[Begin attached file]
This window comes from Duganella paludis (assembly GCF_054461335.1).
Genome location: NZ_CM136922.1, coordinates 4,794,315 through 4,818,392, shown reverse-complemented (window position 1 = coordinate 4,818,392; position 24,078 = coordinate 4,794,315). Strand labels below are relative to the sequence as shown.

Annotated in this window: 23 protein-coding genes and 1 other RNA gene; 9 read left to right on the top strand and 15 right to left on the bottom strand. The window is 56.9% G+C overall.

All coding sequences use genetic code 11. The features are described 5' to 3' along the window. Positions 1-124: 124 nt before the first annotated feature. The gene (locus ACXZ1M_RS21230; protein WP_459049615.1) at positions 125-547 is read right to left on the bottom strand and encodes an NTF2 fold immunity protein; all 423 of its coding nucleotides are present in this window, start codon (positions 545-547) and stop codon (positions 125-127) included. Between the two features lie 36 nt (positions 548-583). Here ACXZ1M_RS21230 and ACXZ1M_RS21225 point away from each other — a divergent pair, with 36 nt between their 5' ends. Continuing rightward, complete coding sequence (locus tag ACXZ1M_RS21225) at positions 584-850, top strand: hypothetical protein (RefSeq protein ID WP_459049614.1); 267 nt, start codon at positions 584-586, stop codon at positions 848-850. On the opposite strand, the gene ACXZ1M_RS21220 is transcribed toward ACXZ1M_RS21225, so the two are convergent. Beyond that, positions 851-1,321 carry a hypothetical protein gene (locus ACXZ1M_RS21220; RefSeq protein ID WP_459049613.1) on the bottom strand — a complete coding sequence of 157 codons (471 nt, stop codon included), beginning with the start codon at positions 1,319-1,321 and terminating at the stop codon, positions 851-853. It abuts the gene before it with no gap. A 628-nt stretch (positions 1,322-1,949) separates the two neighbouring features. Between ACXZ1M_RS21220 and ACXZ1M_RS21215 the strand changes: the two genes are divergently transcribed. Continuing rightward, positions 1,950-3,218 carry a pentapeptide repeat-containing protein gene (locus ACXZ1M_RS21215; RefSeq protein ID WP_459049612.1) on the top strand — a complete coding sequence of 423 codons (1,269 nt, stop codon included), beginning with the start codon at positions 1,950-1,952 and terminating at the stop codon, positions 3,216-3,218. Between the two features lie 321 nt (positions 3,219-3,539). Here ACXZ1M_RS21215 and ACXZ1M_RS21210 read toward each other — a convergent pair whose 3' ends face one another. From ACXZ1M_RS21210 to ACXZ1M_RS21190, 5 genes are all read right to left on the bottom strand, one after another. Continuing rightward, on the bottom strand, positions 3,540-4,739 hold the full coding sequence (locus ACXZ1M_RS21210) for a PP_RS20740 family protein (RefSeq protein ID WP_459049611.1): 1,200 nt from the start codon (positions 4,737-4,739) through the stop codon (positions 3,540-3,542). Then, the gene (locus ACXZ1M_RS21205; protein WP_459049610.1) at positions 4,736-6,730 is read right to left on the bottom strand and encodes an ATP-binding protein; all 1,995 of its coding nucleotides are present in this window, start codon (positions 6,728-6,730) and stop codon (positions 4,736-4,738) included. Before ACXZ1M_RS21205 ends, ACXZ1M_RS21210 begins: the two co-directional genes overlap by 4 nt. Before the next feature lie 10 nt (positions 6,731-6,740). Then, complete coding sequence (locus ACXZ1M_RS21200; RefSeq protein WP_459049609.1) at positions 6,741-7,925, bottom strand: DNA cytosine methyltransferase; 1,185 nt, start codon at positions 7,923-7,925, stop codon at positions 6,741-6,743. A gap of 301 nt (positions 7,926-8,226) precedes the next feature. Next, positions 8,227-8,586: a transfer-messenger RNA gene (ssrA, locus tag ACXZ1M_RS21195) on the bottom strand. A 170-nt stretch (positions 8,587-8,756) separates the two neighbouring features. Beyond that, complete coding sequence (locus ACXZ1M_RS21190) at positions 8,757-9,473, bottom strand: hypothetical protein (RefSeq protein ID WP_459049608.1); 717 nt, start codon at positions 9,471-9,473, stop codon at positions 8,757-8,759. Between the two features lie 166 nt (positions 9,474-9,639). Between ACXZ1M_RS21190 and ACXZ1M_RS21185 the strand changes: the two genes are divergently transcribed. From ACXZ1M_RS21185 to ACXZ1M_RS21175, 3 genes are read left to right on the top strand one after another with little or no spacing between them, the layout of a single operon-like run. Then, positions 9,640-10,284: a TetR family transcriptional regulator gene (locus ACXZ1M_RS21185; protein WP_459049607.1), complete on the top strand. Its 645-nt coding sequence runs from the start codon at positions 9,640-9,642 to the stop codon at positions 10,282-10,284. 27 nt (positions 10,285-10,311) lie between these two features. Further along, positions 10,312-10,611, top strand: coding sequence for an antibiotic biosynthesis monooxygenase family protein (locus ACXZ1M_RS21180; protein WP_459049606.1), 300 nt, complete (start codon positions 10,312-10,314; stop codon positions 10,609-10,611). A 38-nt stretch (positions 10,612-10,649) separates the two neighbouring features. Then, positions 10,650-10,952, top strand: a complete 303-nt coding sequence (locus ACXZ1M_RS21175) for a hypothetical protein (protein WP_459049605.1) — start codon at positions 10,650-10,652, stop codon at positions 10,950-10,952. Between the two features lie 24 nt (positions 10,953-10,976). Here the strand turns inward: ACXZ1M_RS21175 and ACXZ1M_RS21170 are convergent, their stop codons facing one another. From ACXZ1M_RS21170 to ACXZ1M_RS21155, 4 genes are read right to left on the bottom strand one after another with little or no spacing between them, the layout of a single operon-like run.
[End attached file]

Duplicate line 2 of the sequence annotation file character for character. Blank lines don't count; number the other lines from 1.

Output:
Genome location: NZ_CM136922.1, coordinates 4,794,315 through 4,818,392, shown reverse-complemented (window position 1 = coordinate 4,818,392; position 24,078 = coordinate 4,794,315). Strand labels below are relative to the sequence as shown.